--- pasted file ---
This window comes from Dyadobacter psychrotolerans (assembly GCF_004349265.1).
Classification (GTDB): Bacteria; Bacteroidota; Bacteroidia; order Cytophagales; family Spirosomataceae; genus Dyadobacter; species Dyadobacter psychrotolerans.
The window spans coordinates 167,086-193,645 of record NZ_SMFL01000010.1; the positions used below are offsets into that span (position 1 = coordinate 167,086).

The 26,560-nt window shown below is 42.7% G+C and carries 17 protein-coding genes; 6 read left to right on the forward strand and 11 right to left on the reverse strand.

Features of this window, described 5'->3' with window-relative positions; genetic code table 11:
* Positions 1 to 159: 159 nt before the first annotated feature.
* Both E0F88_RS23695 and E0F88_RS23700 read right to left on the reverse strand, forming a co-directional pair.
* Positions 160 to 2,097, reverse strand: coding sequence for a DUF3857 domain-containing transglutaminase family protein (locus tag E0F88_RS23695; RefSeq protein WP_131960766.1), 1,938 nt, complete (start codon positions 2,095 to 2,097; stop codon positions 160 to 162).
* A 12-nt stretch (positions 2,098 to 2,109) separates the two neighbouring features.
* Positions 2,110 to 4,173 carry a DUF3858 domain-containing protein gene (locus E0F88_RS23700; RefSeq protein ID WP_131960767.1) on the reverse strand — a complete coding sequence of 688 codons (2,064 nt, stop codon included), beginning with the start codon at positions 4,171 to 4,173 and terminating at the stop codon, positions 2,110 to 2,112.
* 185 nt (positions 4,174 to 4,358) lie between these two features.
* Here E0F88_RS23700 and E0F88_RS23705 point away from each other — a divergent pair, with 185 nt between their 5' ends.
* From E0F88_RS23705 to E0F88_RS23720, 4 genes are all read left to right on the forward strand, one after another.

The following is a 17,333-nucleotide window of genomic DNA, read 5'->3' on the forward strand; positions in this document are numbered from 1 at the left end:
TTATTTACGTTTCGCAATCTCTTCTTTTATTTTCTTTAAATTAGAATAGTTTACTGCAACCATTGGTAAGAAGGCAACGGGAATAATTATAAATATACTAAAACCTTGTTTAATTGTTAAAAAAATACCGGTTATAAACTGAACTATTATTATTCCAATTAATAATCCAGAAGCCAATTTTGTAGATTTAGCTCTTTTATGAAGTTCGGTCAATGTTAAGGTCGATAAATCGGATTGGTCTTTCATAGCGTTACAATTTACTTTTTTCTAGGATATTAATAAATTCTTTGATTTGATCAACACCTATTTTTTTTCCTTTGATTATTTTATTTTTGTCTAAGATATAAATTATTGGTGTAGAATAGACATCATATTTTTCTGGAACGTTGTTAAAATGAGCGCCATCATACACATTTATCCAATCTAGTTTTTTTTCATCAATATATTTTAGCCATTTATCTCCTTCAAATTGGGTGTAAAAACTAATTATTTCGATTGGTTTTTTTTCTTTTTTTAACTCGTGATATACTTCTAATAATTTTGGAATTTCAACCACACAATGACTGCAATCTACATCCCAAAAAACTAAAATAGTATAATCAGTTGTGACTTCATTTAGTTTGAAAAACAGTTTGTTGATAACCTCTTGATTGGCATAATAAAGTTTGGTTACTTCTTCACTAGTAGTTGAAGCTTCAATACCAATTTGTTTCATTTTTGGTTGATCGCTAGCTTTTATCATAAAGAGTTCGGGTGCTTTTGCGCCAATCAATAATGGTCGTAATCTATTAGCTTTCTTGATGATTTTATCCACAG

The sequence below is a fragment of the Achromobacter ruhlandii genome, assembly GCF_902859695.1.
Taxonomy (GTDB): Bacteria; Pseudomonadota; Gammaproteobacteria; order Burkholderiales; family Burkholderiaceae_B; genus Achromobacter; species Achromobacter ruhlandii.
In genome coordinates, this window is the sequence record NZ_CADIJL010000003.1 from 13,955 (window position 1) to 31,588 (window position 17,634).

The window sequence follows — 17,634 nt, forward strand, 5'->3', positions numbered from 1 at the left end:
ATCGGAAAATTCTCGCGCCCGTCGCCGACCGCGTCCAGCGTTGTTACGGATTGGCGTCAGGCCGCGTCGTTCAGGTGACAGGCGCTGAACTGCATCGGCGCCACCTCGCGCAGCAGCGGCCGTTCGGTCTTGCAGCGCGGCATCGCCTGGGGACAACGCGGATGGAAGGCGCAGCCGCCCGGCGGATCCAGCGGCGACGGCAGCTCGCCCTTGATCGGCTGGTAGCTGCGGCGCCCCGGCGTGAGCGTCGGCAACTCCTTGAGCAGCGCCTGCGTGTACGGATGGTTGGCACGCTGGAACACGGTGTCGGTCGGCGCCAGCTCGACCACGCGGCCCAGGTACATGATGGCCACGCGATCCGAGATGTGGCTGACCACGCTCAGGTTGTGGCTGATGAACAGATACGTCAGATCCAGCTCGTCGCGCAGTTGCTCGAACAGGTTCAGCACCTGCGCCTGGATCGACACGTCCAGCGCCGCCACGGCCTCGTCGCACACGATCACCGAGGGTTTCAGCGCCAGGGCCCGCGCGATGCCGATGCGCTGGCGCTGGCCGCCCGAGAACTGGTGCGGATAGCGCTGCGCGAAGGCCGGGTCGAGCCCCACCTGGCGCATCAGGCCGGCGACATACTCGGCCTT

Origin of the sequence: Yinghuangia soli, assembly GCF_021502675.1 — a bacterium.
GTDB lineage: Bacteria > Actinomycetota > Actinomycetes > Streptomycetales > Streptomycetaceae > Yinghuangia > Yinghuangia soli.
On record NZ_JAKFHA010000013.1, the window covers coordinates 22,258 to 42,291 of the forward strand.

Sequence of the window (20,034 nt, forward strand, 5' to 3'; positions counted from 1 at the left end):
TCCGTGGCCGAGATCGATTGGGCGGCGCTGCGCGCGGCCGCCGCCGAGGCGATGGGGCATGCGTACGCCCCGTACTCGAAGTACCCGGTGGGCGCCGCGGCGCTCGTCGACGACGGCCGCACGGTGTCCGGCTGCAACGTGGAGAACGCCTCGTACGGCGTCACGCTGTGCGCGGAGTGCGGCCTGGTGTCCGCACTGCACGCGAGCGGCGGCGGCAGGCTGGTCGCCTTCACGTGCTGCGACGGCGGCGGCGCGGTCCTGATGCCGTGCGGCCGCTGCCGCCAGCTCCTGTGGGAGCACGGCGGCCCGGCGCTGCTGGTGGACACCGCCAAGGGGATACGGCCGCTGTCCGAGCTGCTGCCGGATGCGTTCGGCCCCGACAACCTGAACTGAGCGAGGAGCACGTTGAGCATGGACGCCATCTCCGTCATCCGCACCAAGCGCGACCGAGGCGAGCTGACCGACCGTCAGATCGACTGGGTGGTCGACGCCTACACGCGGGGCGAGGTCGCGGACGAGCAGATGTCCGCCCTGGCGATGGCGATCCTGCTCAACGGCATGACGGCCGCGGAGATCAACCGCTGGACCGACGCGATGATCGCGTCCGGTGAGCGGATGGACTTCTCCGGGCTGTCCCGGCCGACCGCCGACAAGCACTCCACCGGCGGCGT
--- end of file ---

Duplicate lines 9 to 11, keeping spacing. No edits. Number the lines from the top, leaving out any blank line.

* A 12-nt stretch (positions 2,098 to 2,109) separates the two neighbouring features.
* Positions 2,110 to 4,173 carry a DUF3858 domain-containing protein gene (locus E0F88_RS23700; RefSeq protein ID WP_131960767.1) on the reverse strand — a complete coding sequence of 688 codons (2,064 nt, stop codon included), beginning with the start codon at positions 4,171 to 4,173 and terminating at the stop codon, positions 2,110 to 2,112.
* 185 nt (positions 4,174 to 4,358) lie between these two features.